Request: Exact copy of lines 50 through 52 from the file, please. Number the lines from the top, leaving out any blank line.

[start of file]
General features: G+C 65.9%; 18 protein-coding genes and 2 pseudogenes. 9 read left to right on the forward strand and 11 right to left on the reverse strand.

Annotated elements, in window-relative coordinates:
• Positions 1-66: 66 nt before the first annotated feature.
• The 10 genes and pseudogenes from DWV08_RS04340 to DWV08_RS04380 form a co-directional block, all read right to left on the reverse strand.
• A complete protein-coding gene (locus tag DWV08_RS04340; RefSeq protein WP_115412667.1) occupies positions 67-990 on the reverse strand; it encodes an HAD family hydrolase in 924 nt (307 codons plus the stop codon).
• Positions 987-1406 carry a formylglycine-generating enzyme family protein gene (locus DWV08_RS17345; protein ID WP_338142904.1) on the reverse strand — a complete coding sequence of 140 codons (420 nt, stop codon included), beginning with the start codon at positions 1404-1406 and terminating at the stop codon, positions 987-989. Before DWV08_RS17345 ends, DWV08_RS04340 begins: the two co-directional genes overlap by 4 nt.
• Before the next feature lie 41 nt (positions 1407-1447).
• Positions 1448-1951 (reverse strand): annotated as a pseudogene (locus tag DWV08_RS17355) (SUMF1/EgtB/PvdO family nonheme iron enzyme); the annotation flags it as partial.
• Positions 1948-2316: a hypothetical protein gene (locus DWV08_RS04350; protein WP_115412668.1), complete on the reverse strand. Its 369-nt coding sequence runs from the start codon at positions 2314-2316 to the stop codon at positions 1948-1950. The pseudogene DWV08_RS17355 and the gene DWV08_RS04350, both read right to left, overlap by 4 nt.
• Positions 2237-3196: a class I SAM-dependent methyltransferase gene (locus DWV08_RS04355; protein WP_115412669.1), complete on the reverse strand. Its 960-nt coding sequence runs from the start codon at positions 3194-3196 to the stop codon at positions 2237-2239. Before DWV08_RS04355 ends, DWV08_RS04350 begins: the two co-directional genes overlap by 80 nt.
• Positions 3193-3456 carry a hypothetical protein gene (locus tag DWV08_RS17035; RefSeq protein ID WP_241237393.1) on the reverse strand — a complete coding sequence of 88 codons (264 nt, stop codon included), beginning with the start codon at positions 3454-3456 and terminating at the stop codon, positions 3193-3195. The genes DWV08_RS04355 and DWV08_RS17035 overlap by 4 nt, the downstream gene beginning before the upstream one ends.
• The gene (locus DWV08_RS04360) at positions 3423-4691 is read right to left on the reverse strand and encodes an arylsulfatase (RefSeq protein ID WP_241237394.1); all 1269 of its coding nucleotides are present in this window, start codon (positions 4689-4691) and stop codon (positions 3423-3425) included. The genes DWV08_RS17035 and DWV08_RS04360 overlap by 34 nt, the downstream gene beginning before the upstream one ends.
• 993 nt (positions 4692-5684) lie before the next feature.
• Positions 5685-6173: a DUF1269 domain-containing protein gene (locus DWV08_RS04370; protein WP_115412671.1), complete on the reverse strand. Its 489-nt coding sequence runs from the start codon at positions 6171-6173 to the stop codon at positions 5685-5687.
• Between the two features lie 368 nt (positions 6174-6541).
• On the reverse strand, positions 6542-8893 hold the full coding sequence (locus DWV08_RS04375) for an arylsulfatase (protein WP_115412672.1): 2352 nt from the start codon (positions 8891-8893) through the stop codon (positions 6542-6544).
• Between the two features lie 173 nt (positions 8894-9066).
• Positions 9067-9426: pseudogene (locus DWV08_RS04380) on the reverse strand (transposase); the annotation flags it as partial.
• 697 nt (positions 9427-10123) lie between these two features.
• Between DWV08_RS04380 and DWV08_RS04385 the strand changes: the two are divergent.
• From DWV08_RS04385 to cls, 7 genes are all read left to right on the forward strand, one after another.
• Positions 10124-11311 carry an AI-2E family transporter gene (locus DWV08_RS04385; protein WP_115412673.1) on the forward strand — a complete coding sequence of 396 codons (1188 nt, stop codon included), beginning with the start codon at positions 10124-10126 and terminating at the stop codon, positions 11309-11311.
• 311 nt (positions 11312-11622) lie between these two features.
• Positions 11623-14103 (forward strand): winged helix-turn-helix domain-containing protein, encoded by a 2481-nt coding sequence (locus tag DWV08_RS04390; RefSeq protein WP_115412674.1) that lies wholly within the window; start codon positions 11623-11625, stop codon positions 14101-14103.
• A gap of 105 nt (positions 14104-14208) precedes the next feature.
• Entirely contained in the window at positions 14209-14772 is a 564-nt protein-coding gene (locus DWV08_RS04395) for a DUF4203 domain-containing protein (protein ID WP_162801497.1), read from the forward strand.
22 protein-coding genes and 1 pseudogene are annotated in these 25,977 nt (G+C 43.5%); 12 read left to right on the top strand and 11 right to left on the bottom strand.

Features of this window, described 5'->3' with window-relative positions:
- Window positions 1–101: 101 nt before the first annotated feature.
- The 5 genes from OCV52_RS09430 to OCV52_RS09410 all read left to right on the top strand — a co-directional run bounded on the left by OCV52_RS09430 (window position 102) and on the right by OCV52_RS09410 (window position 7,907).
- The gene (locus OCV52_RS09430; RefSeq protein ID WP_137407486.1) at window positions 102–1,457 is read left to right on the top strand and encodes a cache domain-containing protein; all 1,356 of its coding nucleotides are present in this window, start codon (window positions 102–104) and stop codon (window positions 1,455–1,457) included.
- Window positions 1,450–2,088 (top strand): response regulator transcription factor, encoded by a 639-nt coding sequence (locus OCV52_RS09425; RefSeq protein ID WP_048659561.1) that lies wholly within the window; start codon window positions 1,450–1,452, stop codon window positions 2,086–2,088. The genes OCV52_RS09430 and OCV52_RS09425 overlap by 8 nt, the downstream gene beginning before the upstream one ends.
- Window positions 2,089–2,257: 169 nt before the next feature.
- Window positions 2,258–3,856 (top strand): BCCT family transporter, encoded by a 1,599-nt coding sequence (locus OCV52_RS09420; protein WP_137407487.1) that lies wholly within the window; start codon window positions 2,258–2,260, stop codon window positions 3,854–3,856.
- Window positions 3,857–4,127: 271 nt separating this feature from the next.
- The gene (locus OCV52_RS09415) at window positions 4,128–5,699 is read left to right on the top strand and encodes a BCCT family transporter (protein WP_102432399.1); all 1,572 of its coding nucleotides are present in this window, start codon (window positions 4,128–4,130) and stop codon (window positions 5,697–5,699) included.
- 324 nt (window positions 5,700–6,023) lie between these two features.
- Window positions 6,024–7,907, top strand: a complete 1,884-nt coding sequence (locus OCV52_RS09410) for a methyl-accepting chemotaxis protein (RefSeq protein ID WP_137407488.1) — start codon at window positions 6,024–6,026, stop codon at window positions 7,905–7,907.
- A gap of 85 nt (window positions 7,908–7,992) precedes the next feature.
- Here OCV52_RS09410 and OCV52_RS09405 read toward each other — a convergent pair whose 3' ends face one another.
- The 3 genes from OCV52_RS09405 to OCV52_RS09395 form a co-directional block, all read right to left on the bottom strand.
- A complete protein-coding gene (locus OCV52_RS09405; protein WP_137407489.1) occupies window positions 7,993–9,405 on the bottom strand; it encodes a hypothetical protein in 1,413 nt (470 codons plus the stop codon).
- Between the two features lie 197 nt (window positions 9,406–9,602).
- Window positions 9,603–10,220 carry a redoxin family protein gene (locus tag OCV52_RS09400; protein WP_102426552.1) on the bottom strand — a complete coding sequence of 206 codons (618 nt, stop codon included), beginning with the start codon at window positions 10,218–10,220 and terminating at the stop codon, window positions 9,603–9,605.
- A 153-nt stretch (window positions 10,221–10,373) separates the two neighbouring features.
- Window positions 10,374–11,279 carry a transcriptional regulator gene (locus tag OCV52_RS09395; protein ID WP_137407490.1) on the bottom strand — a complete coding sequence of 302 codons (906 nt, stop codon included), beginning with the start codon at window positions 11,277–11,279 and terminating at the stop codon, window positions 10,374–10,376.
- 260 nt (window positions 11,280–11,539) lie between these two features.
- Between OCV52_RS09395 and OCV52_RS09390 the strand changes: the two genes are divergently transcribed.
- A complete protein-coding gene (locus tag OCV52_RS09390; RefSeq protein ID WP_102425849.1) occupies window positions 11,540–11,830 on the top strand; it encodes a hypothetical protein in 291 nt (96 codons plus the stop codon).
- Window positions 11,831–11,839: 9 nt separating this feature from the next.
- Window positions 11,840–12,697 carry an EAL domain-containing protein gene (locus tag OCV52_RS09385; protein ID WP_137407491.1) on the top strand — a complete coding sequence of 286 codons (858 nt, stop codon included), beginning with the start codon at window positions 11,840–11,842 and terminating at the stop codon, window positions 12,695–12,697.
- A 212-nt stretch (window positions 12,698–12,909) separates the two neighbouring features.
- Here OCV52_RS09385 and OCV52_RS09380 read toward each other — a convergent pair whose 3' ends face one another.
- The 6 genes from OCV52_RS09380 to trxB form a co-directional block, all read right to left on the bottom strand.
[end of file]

- Window positions 11,831–11,839: 9 nt separating this feature from the next.
- Window positions 11,840–12,697 carry an EAL domain-containing protein gene (locus tag OCV52_RS09385; protein ID WP_137407491.1) on the top strand — a complete coding sequence of 286 codons (858 nt, stop codon included), beginning with the start codon at window positions 11,840–11,842 and terminating at the stop codon, window positions 12,695–12,697.
- A 212-nt stretch (window positions 12,698–12,909) separates the two neighbouring features.